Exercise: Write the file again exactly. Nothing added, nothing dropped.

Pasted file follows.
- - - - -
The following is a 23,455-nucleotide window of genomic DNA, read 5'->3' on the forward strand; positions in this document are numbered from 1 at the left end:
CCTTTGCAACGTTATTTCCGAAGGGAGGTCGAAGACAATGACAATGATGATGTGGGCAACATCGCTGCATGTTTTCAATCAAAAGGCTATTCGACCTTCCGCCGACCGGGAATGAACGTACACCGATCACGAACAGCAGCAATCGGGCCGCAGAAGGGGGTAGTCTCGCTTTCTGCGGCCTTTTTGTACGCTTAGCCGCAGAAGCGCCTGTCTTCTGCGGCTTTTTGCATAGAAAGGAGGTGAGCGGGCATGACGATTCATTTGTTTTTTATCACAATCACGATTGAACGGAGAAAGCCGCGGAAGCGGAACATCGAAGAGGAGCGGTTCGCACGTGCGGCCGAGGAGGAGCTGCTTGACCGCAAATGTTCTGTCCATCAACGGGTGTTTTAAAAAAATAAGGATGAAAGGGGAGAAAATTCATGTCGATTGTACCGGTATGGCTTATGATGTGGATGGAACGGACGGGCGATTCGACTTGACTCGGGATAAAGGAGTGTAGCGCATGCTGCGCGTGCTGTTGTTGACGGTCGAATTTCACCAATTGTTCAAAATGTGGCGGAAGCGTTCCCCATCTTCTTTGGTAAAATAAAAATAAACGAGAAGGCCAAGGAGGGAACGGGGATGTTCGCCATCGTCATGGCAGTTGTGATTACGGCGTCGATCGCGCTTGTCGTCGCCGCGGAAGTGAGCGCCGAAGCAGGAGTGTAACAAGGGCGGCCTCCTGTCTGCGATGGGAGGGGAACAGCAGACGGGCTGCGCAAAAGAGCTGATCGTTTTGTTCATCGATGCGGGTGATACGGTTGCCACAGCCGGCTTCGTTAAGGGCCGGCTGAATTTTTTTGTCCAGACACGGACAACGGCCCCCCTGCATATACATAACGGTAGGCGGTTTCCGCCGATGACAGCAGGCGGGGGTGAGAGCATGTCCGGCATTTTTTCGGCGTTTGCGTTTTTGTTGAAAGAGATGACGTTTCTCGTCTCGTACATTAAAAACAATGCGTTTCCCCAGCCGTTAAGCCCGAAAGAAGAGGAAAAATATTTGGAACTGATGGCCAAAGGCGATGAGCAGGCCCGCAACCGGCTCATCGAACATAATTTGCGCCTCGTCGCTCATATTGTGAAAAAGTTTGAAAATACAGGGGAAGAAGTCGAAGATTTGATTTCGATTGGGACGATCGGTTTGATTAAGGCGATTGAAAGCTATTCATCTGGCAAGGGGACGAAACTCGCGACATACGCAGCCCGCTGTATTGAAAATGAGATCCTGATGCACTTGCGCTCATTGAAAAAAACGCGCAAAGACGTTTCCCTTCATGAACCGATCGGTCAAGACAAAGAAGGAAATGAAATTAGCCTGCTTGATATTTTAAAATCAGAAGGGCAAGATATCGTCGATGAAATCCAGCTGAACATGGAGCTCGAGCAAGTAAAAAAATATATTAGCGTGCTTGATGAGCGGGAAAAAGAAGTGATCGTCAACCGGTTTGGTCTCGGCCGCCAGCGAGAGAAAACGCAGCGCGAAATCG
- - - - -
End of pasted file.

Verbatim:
The following is a 23,455-nucleotide window of genomic DNA, read 5'->3' on the forward strand; positions in this document are numbered from 1 at the left end:
CCTTTGCAACGTTATTTCCGAAGGGAGGTCGAAGACAATGACAATGATGATGTGGGCAACATCGCTGCATGTTTTCAATCAAAAGGCTATTCGACCTTCCGCCGACCGGGAATGAACGTACACCGATCACGAACAGCAGCAATCGGGCCGCAGAAGGGGGTAGTCTCGCTTTCTGCGGCCTTTTTGTACGCTTAGCCGCAGAAGCGCCTGTCTTCTGCGGCTTTTTGCATAGAAAGGAGGTGAGCGGGCATGACGATTCATTTGTTTTTTATCACAATCACGATTGAACGGAGAAAGCCGCGGAAGCGGAACATCGAAGAGGAGCGGTTCGCACGTGCGGCCGAGGAGGAGCTGCTTGACCGCAAATGTTCTGTCCATCAACGGGTGTTTTAAAAAAATAAGGATGAAAGGGGAGAAAATTCATGTCGATTGTACCGGTATGGCTTATGATGTGGATGGAACGGACGGGCGATTCGACTTGACTCGGGATAAAGGAGTGTAGCGCATGCTGCGCGTGCTGTTGTTGACGGTCGAATTTCACCAATTGTTCAAAATGTGGCGGAAGCGTTCCCCATCTTCTTTGGTAAAATAAAAATAAACGAGAAGGCCAAGGAGGGAACGGGGATGTTCGCCATCGTCATGGCAGTTGTGATTACGGCGTCGATCGCGCTTGTCGTCGCCGCGGAAGTGAGCGCCGAAGCAGGAGTGTAACAAGGGCGGCCTCCTGTCTGCGATGGGAGGGGAACAGCAGACGGGCTGCGCAAAAGAGCTGATCGTTTTGTTCATCGATGCGGGTGATACGGTTGCCACAGCCGGCTTCGTTAAGGGCCGGCTGAATTTTTTTGTCCAGACACGGACAACGGCCCCCCTGCATATACATAACGGTAGGCGGTTTCCGCCGATGACAGCAGGCGGGGGTGAGAGCATGTCCGGCATTTTTTCGGCGTTTGCGTTTTTGTTGAAAGAGATGACGTTTCTCGTCTCGTACATTAAAAACAATGCGTTTCCCCAGCCGTTAAGCCCGAAAGAAGAGGAAAAATATTTGGAACTGATGGCCAAAGGCGATGAGCAGGCCCGCAACCGGCTCATCGAACATAATTTGCGCCTCGTCGCTCATATTGTGAAAAAGTTTGAAAATACAGGGGAAGAAGTCGAAGATTTGATTTCGATTGGGACGATCGGTTTGATTAAGGCGATTGAAAGCTATTCATCTGGCAAGGGGACGAAACTCGCGACATACGCAGCCCGCTGTATTGAAAATGAGATCCTGATGCACTTGCGCTCATTGAAAAAAACGCGCAAAGACGTTTCCCTTCATGAACCGATCGGTCAAGACAAAGAAGGAAATGAAATTAGCCTGCTTGATATTTTAAAATCAGAAGGGCAAGATATCGTCGATGAAATCCAGCTGAACATGGAGCTCGAGCAAGTAAAAAAATATATTAGCGTGCTTGATGAGCGGGAAAAAGAAGTGATCGTCAACCGGTTTGGTCTCGGCCGCCAGCGAGAGAAAACGCAGCGCGAAATCG